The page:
Put another way, poverty rates in L.A. County are 64 percent higher than in the Bay Area, while political turnout in the Bay Area was 52 percent higher than in Los Angeles.
Poverty is not a perfect measure of likely voter turnout. Parts of the Central Valley, for example, have higher poverty rates than Los Angeles and higher voter turnout.
Home ownership rates are higher in the Central Valley than in Los Angeles, which may be a contributing factor. According to the U.S. Census bureau, 47 percent of Angelenos live in homes they own. The numbers are about 10 points higher in the Central Valley.
“Nonvoters surveyed who are renters were more likely to say they are too busy with work,” found a study from the California Voter Foundation. But home ownership doesn’t tell the entire story, either. Ownership rates are higher in the Valley than they are in the Bay Area, even though Bay Area participation rates, and income levels, are higher.
The Central Valley is also the heart of Purple California, where more competitive races and cheaper media markets lead to more voter contact in down-ticket races. But in many ways, the region is a different animal than Los Angeles and San Francisco — the two urban centers and economic engines of the California economy.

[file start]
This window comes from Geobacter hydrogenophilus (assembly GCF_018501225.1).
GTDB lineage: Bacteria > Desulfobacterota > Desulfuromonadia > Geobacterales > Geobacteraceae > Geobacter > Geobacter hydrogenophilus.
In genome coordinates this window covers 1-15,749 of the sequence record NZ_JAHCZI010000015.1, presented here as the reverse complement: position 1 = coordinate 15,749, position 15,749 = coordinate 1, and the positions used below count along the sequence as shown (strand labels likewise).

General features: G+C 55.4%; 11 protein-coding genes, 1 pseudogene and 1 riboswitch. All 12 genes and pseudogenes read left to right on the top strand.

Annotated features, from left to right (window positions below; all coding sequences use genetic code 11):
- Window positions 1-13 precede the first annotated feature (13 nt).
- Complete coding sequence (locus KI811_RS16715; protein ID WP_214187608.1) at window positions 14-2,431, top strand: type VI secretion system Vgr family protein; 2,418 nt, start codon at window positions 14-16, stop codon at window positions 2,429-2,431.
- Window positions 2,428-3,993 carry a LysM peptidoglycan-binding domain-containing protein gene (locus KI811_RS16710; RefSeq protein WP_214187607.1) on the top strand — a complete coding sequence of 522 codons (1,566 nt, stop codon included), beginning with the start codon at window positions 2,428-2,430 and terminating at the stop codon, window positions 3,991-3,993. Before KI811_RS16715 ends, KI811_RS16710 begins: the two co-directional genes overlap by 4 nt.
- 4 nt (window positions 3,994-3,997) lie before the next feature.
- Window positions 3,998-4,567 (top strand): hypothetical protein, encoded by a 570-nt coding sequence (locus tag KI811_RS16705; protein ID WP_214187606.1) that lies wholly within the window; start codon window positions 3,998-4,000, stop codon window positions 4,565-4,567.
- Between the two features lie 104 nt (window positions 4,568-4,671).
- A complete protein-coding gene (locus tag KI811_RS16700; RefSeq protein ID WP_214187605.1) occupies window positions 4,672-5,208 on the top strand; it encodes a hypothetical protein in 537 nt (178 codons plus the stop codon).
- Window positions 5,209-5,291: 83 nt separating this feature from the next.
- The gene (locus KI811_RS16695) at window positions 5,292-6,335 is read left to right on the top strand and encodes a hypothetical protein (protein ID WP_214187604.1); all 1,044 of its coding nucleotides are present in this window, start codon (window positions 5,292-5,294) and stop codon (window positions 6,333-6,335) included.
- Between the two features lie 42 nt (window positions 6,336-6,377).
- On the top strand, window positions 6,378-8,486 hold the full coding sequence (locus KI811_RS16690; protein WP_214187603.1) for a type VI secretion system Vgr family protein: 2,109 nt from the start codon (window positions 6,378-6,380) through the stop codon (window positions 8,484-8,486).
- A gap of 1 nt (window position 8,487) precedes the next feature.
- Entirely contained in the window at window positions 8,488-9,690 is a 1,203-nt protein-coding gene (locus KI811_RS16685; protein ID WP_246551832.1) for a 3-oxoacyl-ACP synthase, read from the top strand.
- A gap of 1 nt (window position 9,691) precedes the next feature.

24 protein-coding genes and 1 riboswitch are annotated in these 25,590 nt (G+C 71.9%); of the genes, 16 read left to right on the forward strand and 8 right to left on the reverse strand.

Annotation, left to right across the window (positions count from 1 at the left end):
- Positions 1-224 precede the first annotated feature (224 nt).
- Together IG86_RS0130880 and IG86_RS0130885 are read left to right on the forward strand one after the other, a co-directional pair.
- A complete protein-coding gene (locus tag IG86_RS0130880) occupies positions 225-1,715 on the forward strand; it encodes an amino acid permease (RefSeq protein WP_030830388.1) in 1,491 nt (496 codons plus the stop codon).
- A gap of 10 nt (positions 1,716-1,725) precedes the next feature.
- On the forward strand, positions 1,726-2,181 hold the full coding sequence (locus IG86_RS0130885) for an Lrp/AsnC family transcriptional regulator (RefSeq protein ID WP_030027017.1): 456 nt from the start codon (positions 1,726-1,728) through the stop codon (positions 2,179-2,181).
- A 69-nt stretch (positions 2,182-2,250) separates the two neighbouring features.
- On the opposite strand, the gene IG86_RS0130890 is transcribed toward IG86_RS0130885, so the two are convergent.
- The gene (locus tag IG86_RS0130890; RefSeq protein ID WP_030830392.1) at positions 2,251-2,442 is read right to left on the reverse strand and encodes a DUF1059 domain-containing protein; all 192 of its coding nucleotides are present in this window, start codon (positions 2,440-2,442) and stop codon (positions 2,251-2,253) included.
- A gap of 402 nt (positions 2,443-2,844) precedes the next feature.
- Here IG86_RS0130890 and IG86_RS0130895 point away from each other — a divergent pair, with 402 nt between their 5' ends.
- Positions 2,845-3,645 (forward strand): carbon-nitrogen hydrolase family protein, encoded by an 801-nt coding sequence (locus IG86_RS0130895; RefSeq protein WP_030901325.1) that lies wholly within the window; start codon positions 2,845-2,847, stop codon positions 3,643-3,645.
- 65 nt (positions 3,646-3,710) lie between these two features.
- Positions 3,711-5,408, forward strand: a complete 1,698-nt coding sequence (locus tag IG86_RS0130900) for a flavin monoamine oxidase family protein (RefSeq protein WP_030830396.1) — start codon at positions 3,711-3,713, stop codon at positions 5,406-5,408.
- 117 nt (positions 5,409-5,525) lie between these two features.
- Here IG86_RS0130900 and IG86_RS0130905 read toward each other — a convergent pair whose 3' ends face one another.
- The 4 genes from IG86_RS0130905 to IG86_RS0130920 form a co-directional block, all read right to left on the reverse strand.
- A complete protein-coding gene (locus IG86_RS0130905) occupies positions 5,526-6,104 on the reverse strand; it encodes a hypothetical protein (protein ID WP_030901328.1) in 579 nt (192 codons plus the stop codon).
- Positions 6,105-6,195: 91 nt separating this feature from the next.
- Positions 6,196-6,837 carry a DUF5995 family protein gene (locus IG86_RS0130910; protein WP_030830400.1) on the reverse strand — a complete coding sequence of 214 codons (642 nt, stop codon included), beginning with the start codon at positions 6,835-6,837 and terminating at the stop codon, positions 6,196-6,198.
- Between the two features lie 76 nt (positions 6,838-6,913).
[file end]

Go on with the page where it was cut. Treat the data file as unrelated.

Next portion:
What else is contributing to the decline?
Some voter-participation advocates, such as Kim Alexander, president of the California Voter Foundation, say more sophisticated micro-targeting of voters by political campaigns is also part of the problem. Data companies offer likely “turnout universes” and give campaigns the ability to speak to a refined universe of likely voters.
But even the most sophisticated analysis boils down to a basic fact — economic status is one of the major determinants of a person’s propensity to vote.
“You can do 85 percent of voter targeting by age and home ownership,” says Paul Mitchell, vice president of Political Data Inc., which provides data and turnout models to hundreds of political campaigns. “If you were to create a universe of older homeowners and line that up to the most sophisticated voter-targeting universe, they’d look remarkably similar.”
But overlaying those facts with the current trends in the state’s economy paints a bleak picture, says Madrid.
It is a problem that is vexing to California’s elected officials. Assemblywoman Lorena Gonzalez (D-San Diego) said she will try to address some of the problems through the legislative process this year. Secretary of State Alex Padilla said boosting turnout is also a priority for his new administration.